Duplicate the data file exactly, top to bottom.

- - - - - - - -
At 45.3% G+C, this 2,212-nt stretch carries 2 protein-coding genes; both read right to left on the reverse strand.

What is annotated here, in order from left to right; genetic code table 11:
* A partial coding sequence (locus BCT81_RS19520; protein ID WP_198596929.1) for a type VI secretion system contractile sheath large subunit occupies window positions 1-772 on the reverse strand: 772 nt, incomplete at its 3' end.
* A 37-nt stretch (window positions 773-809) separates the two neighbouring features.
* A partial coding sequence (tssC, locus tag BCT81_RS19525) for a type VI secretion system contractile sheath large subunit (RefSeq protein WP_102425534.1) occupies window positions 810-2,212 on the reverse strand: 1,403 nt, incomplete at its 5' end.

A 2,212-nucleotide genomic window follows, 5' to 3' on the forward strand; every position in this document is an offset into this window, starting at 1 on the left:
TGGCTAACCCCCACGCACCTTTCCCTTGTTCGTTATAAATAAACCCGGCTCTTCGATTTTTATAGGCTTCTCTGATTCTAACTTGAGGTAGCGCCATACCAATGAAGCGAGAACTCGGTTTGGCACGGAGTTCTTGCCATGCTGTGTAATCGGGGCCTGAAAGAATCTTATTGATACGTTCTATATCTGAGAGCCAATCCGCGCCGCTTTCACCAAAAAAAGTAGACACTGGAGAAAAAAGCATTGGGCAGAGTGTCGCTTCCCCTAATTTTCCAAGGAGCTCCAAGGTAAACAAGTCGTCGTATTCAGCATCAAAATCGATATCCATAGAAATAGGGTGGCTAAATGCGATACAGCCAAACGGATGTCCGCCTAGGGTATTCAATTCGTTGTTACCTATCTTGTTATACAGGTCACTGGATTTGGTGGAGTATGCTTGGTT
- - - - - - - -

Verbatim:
At 45.3% G+C, this 2,212-nt stretch carries 2 protein-coding genes; both read right to left on the reverse strand.

What is annotated here, in order from left to right; genetic code table 11:
* A partial coding sequence (locus BCT81_RS19520; protein ID WP_198596929.1) for a type VI secretion system contractile sheath large subunit occupies window positions 1-772 on the reverse strand: 772 nt, incomplete at its 3' end.
* A 37-nt stretch (window positions 773-809) separates the two neighbouring features.
* A partial coding sequence (tssC, locus tag BCT81_RS19525) for a type VI secretion system contractile sheath large subunit (RefSeq protein WP_102425534.1) occupies window positions 810-2,212 on the reverse strand: 1,403 nt, incomplete at its 5' end.

A 2,212-nucleotide genomic window follows, 5' to 3' on the forward strand; every position in this document is an offset into this window, starting at 1 on the left:
TGGCTAACCCCCACGCACCTTTCCCTTGTTCGTTATAAATAAACCCGGCTCTTCGATTTTTATAGGCTTCTCTGATTCTAACTTGAGGTAGCGCCATACCAATGAAGCGAGAACTCGGTTTGGCACGGAGTTCTTGCCATGCTGTGTAATCGGGGCCTGAAAGAATCTTATTGATACGTTCTATATCTGAGAGCCAATCCGCGCCGCTTTCACCAAAAAAAGTAGACACTGGAGAAAAAAGCATTGGGCAGAGTGTCGCTTCCCCTAATTTTCCAAGGAGCTCCAAGGTAAACAAGTCGTCGTATTCAGCATCAAAATCGATATCCATAGAAATAGGGTGGCTAAATGCGATACAGCCAAACGGATGTCCGCCTAGGGTATTCAATTCGTTGTTACCTATCTTGTTATACAGGTCACTGGATTTGGTGGAGTATGCTTGGTT